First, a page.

In another aspect of the present invention, the aforementioned and other advantages are achieved by a system for displaying images from digital data. The system comprises a CPU; a display; and a video driver coupled to the CPU and the display, the video driver having a microprocessor and a memory, wherein the memory is encoded with instructions for receiving a first plurality of triangles corresponding to a tessellated image; identifying a plurality of edges corresponding to the tessellated image; defining a plurality of intermediate quadrilaterals, wherein the plurality of intermediate quadrilaterals correspond to the plurality of edges; defining a second plurality of triangles, wherein each of the second plurality of triangles share an edge with an intermediate quadrilateral; tessellating the intermediate quadrilaterals; rasterizing the second plurality of triangles and the tessellated intermediate quadrilaterals to create a rasterized image; and transmitting the rasterized image to the display.

In yet another aspect of the present invention, the aforementioned and other advantages are achieved by a computer readable medium encoded with instructions for a program for anti-aliasing vector graphics for a display. The program comprises receiving compound shape vector graphics data; constructing a connectivity graph corresponding to the compound shape vector graphics data; calculating a plurality of single style contours corresponding to the connectivity graph; calculating a plurality of equidistant lines corresponding to the plurality of single style contours; calculating an equidistant shape corresponding to the equidistant lines; subtracting the equidistant shape from the tessellated image to define a plurality of polygons; and tessellating the plurality of polygons and the equidistant shape.

It is to be understood that both the foregoing general description and the following detailed description are exemplary and explanatory and are intended to provide further explanation of the invention as claimed.

BRIEF DESCRIPTION OF THE DRAWINGS

The accompanying drawings, which are included to provide a further understanding of the invention and are incorporated in and constitute a part of this specification, illustrate embodiments of the invention and together with the description serve to explain the principles of the invention.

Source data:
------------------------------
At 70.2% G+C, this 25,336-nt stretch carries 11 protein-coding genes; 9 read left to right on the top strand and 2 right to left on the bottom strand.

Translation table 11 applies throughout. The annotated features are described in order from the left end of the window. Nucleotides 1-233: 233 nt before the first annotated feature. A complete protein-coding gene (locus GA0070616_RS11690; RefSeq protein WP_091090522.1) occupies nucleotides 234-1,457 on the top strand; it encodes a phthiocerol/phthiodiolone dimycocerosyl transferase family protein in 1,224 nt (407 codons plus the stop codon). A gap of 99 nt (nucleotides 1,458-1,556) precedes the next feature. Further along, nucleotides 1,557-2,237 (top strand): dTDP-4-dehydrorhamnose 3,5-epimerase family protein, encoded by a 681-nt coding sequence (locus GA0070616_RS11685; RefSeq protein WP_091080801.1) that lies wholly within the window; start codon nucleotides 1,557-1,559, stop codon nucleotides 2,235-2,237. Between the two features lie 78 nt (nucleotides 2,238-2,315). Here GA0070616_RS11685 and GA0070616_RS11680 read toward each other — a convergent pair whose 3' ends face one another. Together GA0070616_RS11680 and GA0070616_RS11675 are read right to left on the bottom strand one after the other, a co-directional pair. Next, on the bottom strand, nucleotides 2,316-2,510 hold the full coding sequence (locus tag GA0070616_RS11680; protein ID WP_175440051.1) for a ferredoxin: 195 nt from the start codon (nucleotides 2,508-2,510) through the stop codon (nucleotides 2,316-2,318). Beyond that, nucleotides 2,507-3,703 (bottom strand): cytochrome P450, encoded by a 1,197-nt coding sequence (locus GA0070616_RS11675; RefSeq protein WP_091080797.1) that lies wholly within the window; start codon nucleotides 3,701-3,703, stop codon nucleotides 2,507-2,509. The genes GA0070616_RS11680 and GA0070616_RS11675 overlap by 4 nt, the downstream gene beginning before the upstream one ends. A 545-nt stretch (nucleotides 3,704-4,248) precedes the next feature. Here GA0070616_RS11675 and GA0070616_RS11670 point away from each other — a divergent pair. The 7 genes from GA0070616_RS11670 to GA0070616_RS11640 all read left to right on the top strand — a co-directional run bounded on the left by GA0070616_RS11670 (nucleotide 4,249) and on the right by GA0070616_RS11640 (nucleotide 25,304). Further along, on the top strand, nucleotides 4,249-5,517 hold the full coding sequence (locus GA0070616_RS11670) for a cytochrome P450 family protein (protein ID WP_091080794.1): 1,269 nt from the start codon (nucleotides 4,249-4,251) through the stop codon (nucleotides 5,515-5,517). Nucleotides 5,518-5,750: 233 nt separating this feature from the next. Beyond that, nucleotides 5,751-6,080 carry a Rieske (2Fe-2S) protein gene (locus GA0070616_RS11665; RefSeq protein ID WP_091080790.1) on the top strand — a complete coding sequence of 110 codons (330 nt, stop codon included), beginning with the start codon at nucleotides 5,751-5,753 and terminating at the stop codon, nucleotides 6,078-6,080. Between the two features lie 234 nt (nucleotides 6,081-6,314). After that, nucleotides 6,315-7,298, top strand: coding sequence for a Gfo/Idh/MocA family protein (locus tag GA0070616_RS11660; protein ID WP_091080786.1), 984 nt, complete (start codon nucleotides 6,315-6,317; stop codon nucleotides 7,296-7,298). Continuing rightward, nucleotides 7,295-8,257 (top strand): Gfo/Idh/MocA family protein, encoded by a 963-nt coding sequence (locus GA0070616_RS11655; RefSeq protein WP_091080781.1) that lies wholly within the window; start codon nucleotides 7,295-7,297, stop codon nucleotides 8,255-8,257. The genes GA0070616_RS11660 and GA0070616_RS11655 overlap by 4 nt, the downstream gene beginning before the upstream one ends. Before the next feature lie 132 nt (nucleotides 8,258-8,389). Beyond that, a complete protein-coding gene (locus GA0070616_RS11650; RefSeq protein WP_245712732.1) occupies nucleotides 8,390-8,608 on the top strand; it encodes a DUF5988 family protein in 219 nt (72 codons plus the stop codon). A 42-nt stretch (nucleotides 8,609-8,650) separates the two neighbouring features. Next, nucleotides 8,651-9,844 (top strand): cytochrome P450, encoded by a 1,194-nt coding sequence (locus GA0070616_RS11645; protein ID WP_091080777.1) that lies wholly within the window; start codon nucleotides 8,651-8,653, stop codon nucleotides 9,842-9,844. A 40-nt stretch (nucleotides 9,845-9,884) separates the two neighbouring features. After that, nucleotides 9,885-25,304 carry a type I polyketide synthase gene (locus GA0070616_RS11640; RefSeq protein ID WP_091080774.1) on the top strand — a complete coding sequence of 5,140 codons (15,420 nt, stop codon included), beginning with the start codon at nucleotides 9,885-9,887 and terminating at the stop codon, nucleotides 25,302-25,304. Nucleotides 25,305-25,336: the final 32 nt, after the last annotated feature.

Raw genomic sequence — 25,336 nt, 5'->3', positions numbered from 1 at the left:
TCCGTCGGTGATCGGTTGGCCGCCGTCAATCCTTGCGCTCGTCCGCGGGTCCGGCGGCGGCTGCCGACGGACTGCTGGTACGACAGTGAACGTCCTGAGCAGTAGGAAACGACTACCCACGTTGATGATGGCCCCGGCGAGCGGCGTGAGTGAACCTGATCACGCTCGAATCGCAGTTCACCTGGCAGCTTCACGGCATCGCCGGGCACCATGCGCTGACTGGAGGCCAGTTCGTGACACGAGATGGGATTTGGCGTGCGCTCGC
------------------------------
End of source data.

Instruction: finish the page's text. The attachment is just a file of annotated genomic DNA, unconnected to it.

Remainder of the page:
FIG. 1 illustrates an exemplary system for displaying vector graphics images and video.

FIG. 2 illustrates an exemplary process for edge anti-aliasing vector graphics.

FIG. 3 illustrates an exemplary image represented by compound shapes.

FIG. 4 illustrates the exemplary image of FIG. 3 after it has been tessellated.

FIG. 5 illustrates an exemplary connectivity graph.

FIG. 6 illustrates a plurality of exemplary parallel lines and intersection points for two edges of the exemplary connectivity graph of FIG. 5.

FIG. 7A illustrates a plurality of redefined triangles.

FIG. 7B illustrates the redefined triangles of FIG. 7A along with a plurality of intermediate convex quadrilaterals.

FIG. 8A illustrates an exemplary intersection of two edges and portions of their respective intermediate convex quadrilaterals.

FIG. 8B illustrates an exemplary intersection of three edges and portions of their respective intermediate convex quadrilaterals.

FIG. 9A illustrates an exemplary intersection of multiple edges and portions of their intermediate convex quadrilaterals.

FIG. 9B illustrates a plurality of intermediate triangles defined between the intermediate convex quadrilaterals of FIG. 9A.

FIG. 10 illustrates an exemplary intersection of edges at an acute angle.

FIG. 11 illustrates a plurality of triangles corresponding to the edges of the connectivity graph of FIG. 5.

FIG. 12 illustrates another exemplary process for edge anti-aliasing vector graphics.

FIG. 13A illustrates an exemplary connectivity graph according to the process of FIG. 12.

FIG. 13B illustrates an exemplary plurality of single style contours associated with the process of FIG. 12.

FIG. 13C illustrates an exemplary plurality of equidistant lines associated with the process of FIG. 12.

FIG. 14A illustrates an exemplary equidistant shape associated with the process of FIG. 12.

FIG. 14B illustrates an exemplary plurality of shrunk polygons associated with the process of FIG. 12.

DETAILED DESCRIPTION OF THE ILLUSTRATED EMBODIMENTS

FIG. 1 illustrates an exemplary system 100 for displaying vector graphics and video as well as for anti-aliasing vector graphics. System 100 includes a central processing unit (CPU) 105, a video driver 110, and a display 125. System 100 may be a commercially available desktop computer or laptop. System 100 may also be an embedded component of a special-purpose device, such as a cell phone or a set top box. System 100 may be implemented as separate components or chips, or may be integrated into one or more devices, such as a system-on-chip (SoC).

CPU 105 may include a standalone computer or laptop, or it may include processor hardware that is employed in an electronic device, such as a cell phone, personal digital assistant (PDA), and the like. CPU 105 may include one or more processors, application-specific integrated circuits (ASICs), microcontrollers, etc., or may be integrated into a SoC. Further, CPU 105 may include a plurality of processors or devices that are distributed over a network.